13. I have a few Italian WW1 grenades and this is probably my favourite the Benaglia Rifle Grenade. I had to work hard on the wings because they were pretty badly corroded but soaking them in white vinegar,wire wooling and a careful use of a drimmel bought them back nicely. Like anything Italian I think it has lots of style
  14. Here's a hard to find WW1 French Bertrand gas grenade. Tiny little thing just bigger than a golf ball. As I understand it it contained a glass orb inside it that was filled with gas that was prone to breaking before it was thrown so it wasn't popular with troops.Bought it a few months ago in relic condition & since then It's spent most of its time in white vinegar which is shifting the rust slowly but surely. Seeing some nice grey pig iron as the rust dissolves & I'm changing the vinegar every week or so because it turns black & murky & not so nice. I'm hoping another month wil
  15. Does anyone have any information on WWI German pocket watches such as this one. This watch was purchased in Munich in the 1990s and it is still working.
  16. Unteroffizier Ernst Weckerling from Infanterie-Regiment 81, born 1897 One hundred years ago the battle of Verdun was being fought. It was there that the Germans had developed a plan to break the stalemate of the trenches: they were going to to bleed the French white by inflicting disproportional losses on them. The target was Verdun, a prestigious city fortress that had protected France in many occassions before. First-hand accounts of survivors of this battle are a bit on the rare side, let alone veterans who were recorded telling of their experiences. One such man was Untero
  17. Tomorrow is the 100th Anniversary of the opening of the Battle of the Somme on 1st July 1916. I can remember my father talking about it fifty years ago, that was then the 50th anniversary, now we have 100. Pictures via wikipedia Lancashire Fusiliers fix bayonets German dead near Combles-Guillemont, September 1916 Further pictures of a restored, empty British 18 pounder shell, purchased during a W.F.A. Tour in Spring 1983 at an official kiosk at the Delville Wood Battle site. The brass fuse cap is still clearly marked with the grid numbering and a lot number 1058-1916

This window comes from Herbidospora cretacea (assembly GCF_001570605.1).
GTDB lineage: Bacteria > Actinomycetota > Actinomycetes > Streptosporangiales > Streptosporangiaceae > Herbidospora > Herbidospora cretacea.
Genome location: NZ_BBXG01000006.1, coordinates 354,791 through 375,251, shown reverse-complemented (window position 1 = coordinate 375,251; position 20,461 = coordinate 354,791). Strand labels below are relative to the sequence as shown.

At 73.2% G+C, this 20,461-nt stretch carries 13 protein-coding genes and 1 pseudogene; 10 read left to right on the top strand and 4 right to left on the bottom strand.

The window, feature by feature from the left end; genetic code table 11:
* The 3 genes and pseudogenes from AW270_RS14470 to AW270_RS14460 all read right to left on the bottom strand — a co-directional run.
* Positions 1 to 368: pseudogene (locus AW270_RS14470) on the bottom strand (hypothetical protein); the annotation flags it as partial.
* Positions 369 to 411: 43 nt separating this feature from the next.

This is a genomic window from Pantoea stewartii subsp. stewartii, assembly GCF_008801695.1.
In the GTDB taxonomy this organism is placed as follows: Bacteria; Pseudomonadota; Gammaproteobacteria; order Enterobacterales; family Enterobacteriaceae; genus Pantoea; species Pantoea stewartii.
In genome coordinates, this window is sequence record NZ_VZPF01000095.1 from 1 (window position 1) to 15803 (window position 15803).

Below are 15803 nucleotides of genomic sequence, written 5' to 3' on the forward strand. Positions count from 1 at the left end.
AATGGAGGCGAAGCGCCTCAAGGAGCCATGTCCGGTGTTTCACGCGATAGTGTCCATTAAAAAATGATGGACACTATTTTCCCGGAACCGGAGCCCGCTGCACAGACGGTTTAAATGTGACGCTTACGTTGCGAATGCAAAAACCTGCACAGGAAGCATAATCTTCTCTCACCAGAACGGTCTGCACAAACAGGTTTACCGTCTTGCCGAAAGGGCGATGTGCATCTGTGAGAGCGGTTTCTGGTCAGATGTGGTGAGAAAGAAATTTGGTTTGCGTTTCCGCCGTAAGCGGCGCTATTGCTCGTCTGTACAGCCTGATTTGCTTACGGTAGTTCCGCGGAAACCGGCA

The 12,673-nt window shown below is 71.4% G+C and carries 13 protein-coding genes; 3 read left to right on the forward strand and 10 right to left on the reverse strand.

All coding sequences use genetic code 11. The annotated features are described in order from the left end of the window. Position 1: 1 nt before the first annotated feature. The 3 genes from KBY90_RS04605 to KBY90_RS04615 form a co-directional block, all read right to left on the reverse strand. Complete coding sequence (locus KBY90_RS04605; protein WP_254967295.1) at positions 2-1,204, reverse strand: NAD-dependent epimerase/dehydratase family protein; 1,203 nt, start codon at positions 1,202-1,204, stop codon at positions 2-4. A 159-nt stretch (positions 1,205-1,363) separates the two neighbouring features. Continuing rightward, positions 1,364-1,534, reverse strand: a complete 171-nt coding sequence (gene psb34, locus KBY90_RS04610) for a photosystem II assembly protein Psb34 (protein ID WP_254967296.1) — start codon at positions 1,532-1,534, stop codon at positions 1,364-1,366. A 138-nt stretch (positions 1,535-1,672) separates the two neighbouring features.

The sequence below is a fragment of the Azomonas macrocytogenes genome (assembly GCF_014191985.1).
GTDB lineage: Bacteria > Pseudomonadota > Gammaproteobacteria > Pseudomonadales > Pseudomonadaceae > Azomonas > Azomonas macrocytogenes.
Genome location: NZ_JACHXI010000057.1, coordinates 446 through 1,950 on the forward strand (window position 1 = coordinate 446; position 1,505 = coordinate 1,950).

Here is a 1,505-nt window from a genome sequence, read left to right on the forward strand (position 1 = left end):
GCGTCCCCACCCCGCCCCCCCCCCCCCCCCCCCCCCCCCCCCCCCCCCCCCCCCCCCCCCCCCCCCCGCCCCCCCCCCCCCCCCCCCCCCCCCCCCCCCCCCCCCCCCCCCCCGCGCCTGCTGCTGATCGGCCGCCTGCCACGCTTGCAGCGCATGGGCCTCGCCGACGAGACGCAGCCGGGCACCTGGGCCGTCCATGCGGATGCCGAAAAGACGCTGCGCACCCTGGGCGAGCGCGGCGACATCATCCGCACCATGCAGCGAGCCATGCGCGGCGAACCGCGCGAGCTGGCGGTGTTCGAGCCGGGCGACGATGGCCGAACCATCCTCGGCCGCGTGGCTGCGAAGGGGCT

18. German M.16 Steel Helmet This nice old helmet I acquired from a second hand shop in London on 12th September 1964 and it cost the princely sum of 40 shillings or 2 pounds. The dealer wanted originally "our price 45 bob", as they said in those days. I bargained a little, agreed on 2 pounds and left a deposit of ten shillings, and then started saving my pocket money like mad, and about one month later I paid the rest and was the pround young owner of a German Steel Helmet. At first I wondered a little at the curious shape and with the horns, but then after looking at many pictures, tv-document
  19. Field grey infantry peaked cap with patent leather strap. Cap could be either for Hessen, I.R. 115, 116, 117, 118 or 168. In very clean, fresh condition, fine doeskin cloth, brown waxcloth sweatband, slight traces of wear to inside, only very slight traces of mothing, ca. 1914-16 - over 100 years old. Purchased in early 1968 in Londons Portobello Road for only 5 pounds!